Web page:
Powering Strong Communities

New York DEC Denies Air Permit Renewal To Cryptocurrency Mining Power Plant

New York State’s Department of Environmental Conservation (DEC) has denied renewal of an air permit to a 107-megawatt (MW) power plant in Yates County that is used to power computer operations for proof-of-work cryptocurrency mining.

In denying a Title V air permit renewal for Greenidge Generation in the town of Torrey, the DEC cited the dramatic increase in greenhouse gas emissions from the facility since the passage of the state’s Climate Leadership and Community Protection Act driven by “the change in the primary purpose of its operations.”

The power plant originally was fired by coal. The previous owners relinquished their Title V permit in 2021. When it bought the plant and switched fuel primarily to natural gas, Greenidge obtained a five-year Title V permit in September 2016.

The DEC noted that in its original permit application, Greenidge said the generating plant would be used as a peaking plant to sell electricity on a limited basis into the New York Independent System Operator (NYISO) market. “At that time, Greenidge did not indicate that it intended to utilize a significant amount of the energy generated by the Facility behind-the-meter for its own purposes,” The DEC said in its letter denying the permit renewal.

In the letter, the DEC goes on to document that between 2017 and 2018 Greenidge did not provide any energy to cryptocurrency mining operations and virtually all energy was used for NYISO peaking purposes. However, that output profile changed over the years, rising to about 10 percent of output for cryptocurrency operations in 2019 to nearly 55 percent in 2021. Meanwhile the overall energy generated by the plant also increased during that period.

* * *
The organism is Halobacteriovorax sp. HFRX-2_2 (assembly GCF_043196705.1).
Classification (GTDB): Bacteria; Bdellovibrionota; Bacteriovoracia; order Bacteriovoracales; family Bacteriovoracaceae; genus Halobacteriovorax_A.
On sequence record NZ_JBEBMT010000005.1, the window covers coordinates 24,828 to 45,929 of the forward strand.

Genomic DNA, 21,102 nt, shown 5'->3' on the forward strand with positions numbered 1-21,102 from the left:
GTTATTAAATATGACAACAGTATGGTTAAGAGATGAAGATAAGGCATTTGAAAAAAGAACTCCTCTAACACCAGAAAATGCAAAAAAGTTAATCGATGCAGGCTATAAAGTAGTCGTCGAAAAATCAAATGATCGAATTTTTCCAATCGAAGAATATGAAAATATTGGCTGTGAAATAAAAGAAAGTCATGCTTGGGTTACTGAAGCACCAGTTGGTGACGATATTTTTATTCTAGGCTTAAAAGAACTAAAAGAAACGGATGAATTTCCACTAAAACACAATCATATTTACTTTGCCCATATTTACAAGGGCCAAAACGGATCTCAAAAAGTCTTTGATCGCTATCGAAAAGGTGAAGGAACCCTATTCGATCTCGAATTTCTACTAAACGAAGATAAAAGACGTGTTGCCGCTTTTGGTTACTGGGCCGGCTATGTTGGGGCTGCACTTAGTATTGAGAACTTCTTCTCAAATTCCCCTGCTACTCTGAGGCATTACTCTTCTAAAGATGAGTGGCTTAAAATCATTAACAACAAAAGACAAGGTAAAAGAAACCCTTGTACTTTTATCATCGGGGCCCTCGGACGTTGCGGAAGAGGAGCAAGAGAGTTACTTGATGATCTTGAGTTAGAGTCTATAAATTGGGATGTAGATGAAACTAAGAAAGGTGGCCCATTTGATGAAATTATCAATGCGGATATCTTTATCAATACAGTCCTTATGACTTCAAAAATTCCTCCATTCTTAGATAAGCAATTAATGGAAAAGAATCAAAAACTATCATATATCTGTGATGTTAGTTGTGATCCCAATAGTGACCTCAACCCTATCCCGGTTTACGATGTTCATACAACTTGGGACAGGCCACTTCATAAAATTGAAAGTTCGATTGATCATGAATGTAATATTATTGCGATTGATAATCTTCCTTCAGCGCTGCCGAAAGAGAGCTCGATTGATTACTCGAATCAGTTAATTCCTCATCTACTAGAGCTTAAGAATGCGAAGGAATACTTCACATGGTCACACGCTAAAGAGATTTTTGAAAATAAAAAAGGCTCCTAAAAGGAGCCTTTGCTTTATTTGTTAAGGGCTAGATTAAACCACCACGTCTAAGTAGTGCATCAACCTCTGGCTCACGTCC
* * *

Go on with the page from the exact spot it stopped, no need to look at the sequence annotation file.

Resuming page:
In addition, the DEC said that plant’s greenhouse gas (GHG) emissions rose “drastically” over the years to almost tripling in 2020 from its 2017-2019 emissions output.

In its denial, the DEC said the plant’s continued operation would be inconsistent with the statewide statutory limits in GHG emissions because actual GHG emissions from the facility have increased; the rise in GHG emissions is primarily the result of Greenidge’s change in the primary purpose of the plant, and renewal of the permit would allow Greenidge to continue to increase its GHG emissions.

New York State’s Climate Leadership and Community Protection Act, which went into effect on Jan. 1, 2020, establishes economy-wide requirements to reduce statewide GHG emissions to 40 percent below 1990 levels by 2030, and 85 percent below 1990 levels by 2050.

In a statement, Greenidge said it would continue to operate the plant under its existing Title V permit “for as long as it takes to successfully challenge this arbitrary and capricious decision.”

Greenidge also noted that on March 25 its proposed reducing the facility’s permitted GHG emissions by an additional 40 percent by 2025, five years before the 2030 first emissions reduction target date. Greenidge also proposed to be a zero-carbon emitting facility by 2035, five years before the statewide target.

Greenidge further said in its statement that the DEC “never once engaged Greenidge since March 25th to finalize a Permit that would dramatically reduce GHG emissions and preserve upstate jobs.”

In its letter, the DEC acknowledged that Greenidge proposed “limited GHG mitigation measures” and “vague assurances” in its March 25 submission, which was filed after the close of the public comment period, and said those measures “are also insufficient, adding, “They would only provide minimal GHG mitigation and not fully account for the substantial increase in GHG emissions due to the Facility’s change in its primary purpose of operation.”